What we do know is that traffic deaths are down in Montreal and that the decrease in deaths coincides with the Traffic Squad just as the increase in revenue correlates with the traffic squad.
By the way, I did not make or quote any statement that included "we prevented".
No one is denying that the number of deaths - and injuries - have been significantly reduced in the past few years. The reasons for the decline are actually many and interrelated. No one can point to any one facet of the entire picture and claim the reductions are due to this being in place.
Perhaps the largest factor in the reduction of deaths and injuries is due to the construction of vehicles and their required safety features. It is estimated by industry insiders that the entire vehicle fleet is replaced every 15 years. (Think about it - how many 1996 or older model vehicles do you see on the road?) At some point during that 15 years we reach a tipping point where the percentage of older vehicles is lower than the number of vehicles having certain features. That's a given any statistician can agree with.
Another factor that affects the number of accidents, deaths, and injuries is the total amount of vehicle miles driven. The number of miles driven has decreased over the past couple of years and is partially attributed to the cost of fuel and the recession in general.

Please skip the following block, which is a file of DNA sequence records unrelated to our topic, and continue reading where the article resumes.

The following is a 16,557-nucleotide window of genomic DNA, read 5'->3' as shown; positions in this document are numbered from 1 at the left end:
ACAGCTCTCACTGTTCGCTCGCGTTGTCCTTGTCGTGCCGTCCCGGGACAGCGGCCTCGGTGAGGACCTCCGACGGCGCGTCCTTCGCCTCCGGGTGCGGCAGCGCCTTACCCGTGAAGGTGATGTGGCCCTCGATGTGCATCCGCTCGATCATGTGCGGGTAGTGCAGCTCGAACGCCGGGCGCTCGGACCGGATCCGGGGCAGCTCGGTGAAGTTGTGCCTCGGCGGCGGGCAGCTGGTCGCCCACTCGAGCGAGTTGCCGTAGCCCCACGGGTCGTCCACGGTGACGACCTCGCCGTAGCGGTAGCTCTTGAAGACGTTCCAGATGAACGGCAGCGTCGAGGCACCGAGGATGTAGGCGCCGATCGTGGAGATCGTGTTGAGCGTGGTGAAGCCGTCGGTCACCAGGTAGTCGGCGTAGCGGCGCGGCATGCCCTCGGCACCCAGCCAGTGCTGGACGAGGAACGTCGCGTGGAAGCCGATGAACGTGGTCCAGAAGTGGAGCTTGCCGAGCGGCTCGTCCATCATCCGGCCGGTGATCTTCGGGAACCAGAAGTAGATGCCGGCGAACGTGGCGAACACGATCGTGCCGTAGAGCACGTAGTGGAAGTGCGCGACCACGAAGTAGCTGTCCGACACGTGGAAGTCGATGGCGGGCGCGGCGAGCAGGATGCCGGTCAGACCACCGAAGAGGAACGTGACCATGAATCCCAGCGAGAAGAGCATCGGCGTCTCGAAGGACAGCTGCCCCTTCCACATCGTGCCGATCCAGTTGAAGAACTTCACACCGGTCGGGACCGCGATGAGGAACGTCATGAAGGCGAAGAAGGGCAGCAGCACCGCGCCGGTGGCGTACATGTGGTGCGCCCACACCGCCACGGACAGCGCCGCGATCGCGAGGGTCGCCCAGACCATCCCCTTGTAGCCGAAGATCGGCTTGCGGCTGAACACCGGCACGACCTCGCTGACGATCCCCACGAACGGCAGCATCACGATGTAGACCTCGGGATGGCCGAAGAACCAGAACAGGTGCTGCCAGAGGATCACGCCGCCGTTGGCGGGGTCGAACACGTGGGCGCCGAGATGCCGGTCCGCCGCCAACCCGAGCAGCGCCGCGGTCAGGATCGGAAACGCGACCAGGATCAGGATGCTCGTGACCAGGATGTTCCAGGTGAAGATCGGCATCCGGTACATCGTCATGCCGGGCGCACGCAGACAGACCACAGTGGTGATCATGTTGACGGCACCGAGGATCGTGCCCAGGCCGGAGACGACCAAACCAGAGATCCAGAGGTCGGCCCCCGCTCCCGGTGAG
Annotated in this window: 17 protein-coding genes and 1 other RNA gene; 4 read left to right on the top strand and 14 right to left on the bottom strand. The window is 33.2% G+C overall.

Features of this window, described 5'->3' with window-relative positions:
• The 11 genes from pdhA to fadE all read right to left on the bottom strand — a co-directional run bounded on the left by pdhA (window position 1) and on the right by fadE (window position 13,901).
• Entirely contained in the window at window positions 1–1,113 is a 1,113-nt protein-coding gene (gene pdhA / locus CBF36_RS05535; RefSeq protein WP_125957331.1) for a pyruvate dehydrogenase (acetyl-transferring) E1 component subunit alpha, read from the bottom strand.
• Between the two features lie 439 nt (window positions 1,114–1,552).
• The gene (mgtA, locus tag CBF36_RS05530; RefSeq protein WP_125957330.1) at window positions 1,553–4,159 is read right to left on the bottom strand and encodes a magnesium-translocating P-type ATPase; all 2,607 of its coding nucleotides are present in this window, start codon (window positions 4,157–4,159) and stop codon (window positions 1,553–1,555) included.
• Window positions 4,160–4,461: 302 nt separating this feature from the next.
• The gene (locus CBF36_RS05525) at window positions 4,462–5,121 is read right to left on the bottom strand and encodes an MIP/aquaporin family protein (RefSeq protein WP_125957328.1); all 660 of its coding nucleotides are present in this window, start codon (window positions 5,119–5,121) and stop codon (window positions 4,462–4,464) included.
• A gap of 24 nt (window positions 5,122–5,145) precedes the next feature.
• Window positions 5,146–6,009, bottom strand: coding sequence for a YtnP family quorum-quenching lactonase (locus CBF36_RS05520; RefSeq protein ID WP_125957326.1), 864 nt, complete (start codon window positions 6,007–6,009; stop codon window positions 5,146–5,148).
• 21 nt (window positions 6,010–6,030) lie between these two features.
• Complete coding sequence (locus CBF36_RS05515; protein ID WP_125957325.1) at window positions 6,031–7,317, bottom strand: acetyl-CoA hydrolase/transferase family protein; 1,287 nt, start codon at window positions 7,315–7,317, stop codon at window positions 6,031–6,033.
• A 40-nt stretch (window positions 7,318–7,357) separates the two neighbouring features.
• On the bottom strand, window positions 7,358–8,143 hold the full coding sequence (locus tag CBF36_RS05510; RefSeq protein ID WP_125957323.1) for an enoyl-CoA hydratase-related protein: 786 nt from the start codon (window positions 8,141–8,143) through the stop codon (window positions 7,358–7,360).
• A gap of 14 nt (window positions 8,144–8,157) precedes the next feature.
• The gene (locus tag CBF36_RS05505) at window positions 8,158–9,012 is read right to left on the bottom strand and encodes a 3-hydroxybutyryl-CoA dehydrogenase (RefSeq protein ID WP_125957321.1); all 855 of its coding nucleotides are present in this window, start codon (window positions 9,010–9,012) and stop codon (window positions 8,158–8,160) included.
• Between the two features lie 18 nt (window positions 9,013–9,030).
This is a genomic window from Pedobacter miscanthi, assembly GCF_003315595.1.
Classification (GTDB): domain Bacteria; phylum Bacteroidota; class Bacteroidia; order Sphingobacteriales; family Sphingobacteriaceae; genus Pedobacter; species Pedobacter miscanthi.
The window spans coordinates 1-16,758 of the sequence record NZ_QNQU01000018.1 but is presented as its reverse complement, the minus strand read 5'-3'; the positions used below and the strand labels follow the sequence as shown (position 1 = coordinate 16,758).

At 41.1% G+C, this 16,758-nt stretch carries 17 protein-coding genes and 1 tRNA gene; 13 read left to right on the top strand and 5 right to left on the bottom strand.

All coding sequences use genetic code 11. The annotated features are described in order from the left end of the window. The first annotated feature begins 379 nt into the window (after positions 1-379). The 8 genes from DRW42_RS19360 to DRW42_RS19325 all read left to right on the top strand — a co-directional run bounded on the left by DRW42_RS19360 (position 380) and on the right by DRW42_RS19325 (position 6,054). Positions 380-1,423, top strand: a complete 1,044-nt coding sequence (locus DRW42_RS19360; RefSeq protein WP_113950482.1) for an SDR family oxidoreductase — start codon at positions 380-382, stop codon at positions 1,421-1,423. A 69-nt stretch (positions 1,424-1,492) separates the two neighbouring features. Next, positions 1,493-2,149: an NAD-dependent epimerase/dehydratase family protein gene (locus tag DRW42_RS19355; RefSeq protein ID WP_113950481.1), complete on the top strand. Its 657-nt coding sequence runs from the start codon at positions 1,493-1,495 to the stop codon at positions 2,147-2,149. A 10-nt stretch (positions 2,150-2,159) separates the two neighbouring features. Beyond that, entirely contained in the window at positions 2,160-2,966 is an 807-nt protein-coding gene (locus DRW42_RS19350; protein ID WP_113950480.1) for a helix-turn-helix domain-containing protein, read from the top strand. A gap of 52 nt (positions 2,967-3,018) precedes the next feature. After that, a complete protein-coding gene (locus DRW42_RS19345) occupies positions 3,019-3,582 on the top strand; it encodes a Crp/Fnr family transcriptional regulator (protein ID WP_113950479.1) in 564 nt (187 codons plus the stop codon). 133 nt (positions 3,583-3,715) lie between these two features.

Another contributing factor is the manner in which our roads and highways are constructed. In the past few years many safety related changes have been incorporated which are largely invisible to the motoring public.
Increased traffic enforcement is only one part of the entire picture and no single segment of increased enforcement can be taken as the root cause for a reduction of incidents. Whatever the driving cause is for increased enforcement, be it safety or revenue, it is only one segment of the overall reductions.
I have never believed it.
No one is denying the reduction of deaths, only denying giving credit where credit is not due.
I should have said paraphrasing instead of quote. And I hope you got my overall point, that they got that information from you, not the article.
My original question is still seeking responses.
That's a Non Sequitur. The link between reduced accident rates (i.e - increased safety) and violations issued (i.e. generating revenue) has never been show or proven.